Find the original proportion of the last column in relation to the previous screen size.
Adjust the last column width proportion multiplied by the new screen size.
Turn off Defer Panel Updates.
Conclusions and Next Steps
These are two simple methods for resizing multicolumn listboxes. You could always adapt your own methods for more complex resizing, such as making specific columns grow and others remain fixed. Using my last post "Resizable UI’s in LabVIEW" and the code presented in this post, more complex resizable user interfaces are now possible. In the future, I will give instructions on creating resizable subpanels and XControls which takes resizing all the way to complex architectures and reusable plugins.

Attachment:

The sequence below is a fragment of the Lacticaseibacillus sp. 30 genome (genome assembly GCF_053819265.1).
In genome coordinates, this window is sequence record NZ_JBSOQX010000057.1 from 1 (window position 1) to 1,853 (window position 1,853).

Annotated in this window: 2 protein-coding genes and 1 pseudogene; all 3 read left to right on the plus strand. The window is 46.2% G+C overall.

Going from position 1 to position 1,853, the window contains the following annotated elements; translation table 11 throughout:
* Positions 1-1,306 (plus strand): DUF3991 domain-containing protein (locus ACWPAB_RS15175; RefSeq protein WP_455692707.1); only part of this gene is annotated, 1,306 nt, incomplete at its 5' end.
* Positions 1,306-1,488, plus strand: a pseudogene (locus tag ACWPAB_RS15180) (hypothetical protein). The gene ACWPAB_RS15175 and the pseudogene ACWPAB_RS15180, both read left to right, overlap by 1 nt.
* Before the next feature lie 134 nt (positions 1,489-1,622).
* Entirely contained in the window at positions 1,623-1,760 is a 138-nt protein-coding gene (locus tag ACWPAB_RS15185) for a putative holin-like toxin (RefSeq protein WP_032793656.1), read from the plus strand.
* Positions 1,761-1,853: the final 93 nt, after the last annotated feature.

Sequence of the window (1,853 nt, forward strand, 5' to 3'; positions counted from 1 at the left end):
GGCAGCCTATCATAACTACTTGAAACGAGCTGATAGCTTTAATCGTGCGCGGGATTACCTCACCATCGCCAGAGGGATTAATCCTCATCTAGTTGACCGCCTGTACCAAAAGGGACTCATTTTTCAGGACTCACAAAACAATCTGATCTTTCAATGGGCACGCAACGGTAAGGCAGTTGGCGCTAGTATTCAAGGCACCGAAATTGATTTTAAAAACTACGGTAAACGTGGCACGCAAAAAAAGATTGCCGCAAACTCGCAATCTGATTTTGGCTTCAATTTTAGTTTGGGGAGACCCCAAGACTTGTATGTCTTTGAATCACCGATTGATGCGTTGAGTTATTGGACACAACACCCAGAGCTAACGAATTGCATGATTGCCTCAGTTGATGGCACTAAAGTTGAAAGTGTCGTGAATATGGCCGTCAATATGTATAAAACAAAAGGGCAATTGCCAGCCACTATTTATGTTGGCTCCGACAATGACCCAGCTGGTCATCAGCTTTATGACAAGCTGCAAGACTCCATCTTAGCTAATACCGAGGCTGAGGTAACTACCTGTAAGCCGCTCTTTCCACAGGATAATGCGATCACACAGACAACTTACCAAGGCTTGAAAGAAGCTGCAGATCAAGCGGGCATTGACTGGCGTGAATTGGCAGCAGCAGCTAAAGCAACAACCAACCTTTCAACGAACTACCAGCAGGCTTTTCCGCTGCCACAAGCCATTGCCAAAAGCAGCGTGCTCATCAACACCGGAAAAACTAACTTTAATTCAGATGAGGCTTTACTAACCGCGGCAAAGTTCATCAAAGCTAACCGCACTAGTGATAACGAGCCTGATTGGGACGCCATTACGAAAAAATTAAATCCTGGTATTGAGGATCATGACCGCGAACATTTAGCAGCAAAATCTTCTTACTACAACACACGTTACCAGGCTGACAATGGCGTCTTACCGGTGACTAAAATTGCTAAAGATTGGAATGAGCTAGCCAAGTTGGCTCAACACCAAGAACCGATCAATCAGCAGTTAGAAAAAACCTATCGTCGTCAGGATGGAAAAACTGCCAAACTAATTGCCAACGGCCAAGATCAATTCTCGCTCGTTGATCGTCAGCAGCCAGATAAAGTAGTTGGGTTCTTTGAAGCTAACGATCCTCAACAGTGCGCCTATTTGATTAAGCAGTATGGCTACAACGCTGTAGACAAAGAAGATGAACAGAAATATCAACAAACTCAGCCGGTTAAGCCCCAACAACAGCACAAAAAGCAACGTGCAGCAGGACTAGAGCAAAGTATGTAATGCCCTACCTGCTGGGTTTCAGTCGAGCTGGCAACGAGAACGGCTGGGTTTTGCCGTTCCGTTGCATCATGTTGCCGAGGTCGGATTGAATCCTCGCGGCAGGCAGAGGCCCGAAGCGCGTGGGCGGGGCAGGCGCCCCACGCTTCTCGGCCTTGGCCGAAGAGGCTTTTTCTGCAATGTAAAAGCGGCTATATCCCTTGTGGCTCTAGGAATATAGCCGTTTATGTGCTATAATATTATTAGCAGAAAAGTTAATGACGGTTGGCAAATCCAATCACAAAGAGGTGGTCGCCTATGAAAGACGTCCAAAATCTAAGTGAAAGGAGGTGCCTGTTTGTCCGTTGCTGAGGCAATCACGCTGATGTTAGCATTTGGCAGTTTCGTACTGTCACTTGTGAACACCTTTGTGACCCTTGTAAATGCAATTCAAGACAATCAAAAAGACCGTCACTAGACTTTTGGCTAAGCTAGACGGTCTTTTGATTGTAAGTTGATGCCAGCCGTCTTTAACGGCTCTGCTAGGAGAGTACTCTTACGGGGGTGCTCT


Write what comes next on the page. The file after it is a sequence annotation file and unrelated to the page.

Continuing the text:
I have finished my tookit, for LabVIEW and I would like to share it with LabVIEW community. I think, the quality UI become as important part of a LV code as a functionality itself nowdays. Customizing the LV Controls & Indicators can be done many ways, but what about the LV RTM? (Run Time Menu). Maybe the color of RTM can be chage (I'm not sure) but I clearly know there is no way to insert images into menuitems, that could improve the presence of our FP.
So, I've started to develop a control that may replace the "old-timer" LV RTM. Before saying some words about the toolkit please take a look at the attached pictures.
The pictures above show the ToolStrip can be used as Horizontal and Vertical dock.
The following docy types are supported:
Left / Top / Bottom
Right: (Not suggested - DropDownDirection)
The following ToolStripItems are supported already:
Simple Text filed
Nestable Item (dropdown)
and the following items are under development:
How to use: